This post originally appeared at the Learner Centered Practices Blog on April 30, 2018. Belolan is the instructional coach for RSU2 in Maine.
Do you remember hearing, perhaps back in your teacher prep program, about the study where a teacher was given a group of Special Ed students but was told that they were Gifted and Talented students, and then the learners performed at the same level as the Gifted and Talented learners would? Well, it is a thing. And it is real.
The Pygmalion Effect, also called the Expectancy Effect or the Rosenthall Effect, is when one’s expectations about another’s performance or ability impacts their actual performance. Here are two videos about it.
I hear the words “they can’t” more often in my daily work with schools and teachers than you would think. We need to stop thinking that. Here are some ways to change the thought “they can’t” into messages that convey high expectations for all learners:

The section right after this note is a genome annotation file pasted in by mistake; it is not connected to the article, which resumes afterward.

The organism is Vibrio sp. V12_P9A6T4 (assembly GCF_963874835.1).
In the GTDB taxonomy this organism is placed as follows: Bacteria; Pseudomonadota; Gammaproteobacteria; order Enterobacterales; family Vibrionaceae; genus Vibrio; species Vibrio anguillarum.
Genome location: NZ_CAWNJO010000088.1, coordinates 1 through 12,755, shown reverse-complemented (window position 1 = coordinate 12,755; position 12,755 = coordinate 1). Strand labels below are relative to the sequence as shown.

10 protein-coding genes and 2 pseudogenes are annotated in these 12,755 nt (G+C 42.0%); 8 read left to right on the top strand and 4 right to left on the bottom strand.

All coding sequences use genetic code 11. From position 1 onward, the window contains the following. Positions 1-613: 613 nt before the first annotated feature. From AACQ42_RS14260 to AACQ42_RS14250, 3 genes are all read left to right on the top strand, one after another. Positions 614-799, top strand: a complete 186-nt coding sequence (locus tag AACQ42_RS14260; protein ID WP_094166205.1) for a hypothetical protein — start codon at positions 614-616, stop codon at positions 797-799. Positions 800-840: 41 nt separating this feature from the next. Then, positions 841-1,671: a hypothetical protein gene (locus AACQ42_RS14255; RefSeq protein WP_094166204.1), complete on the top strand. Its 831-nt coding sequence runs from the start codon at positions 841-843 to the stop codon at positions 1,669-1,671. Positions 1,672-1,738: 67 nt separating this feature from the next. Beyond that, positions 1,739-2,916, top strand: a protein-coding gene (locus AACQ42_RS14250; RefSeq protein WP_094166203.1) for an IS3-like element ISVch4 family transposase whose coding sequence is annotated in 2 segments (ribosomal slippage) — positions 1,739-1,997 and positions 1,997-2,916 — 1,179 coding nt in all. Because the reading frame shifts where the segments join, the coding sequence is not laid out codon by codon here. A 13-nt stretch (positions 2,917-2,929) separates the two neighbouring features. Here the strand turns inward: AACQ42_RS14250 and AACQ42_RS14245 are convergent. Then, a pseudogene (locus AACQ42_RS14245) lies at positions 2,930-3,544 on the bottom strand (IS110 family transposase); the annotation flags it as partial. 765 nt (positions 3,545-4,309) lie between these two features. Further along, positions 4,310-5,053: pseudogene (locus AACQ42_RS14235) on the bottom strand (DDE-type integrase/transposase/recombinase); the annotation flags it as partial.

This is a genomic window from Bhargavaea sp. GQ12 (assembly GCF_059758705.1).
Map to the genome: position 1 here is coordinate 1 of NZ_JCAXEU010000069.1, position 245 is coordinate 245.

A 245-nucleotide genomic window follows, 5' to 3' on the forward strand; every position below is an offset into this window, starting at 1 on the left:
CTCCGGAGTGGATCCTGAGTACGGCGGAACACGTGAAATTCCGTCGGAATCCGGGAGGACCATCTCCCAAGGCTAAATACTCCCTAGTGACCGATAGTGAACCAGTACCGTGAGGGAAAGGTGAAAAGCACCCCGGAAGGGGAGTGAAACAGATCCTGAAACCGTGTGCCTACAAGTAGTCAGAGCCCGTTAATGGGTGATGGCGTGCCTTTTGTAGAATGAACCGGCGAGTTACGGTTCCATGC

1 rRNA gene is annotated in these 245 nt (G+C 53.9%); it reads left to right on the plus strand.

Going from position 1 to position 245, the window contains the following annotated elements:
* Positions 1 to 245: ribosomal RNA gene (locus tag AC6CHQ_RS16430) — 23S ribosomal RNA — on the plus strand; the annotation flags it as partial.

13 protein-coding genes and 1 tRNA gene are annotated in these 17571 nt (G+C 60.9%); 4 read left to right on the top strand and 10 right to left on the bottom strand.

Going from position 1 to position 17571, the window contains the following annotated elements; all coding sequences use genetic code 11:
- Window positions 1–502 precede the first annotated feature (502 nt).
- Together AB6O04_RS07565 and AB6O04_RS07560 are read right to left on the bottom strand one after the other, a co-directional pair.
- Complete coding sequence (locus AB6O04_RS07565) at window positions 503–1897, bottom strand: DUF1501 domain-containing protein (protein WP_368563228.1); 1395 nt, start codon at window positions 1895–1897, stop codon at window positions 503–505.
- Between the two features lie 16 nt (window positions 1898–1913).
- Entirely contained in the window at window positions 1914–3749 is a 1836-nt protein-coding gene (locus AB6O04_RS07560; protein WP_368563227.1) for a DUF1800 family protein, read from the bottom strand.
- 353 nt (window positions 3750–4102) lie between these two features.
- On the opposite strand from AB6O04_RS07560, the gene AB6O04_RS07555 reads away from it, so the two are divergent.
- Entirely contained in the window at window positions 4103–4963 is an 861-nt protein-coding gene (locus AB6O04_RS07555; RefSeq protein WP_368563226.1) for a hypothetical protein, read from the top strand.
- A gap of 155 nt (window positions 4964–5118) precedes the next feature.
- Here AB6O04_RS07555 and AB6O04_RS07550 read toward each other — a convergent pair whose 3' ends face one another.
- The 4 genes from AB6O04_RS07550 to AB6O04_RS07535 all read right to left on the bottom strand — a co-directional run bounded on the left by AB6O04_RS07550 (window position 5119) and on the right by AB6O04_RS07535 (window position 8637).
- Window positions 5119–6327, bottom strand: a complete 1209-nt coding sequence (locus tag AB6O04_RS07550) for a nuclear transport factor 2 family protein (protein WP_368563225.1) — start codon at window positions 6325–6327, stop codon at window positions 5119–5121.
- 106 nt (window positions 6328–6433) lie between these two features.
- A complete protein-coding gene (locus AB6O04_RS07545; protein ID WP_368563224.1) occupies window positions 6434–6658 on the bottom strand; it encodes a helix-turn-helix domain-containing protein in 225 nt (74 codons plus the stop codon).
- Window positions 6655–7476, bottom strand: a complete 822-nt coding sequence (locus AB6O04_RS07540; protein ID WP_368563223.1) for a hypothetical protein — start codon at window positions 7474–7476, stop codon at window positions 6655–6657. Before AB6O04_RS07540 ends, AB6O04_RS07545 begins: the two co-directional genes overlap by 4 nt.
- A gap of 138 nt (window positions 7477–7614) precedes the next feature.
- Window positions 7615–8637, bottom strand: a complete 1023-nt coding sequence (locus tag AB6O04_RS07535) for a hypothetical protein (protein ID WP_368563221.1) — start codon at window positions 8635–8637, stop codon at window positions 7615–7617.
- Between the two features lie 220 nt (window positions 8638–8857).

- They can’t…… YET
- They can’t…. DO IT WELL
- They CAN do it ISHLY
- They are WORKING on it
- They WILL get it
The minute we use they word “can’t” they aren’t going to. If there was one thing I would want to see implemented with 100% consistency across the district, it would be elimination of the words “they can’t” from teachers’ lexicon.
- Learner-Centered Tip of the Week: Three Ways to Bring More Learner Voice into Learning Opportunities
- Learner-Centered Tip of the Week: Four Tips for Crafting Driving Questions
- Learner-Centered Tip of the Week: Giving Learners MORE Voice
Courtney Belolan works at RSU 2 in Maine where she supports K-12 teachers with performance-based, individualized learning. Courtney works closely with teams and teachers as a coach, and with the school and district leadership teams as an instructional strategist. Courtney has worked as a 6-12 literacy and instructional coach, a middle level ELA teacher, an environmental educator, and a digital literacy coach. Her core beliefs include the idea that the best education is one centered on student passions and rooted in interdisciplinary applications, and that enjoying learning is just as important as the learning itself.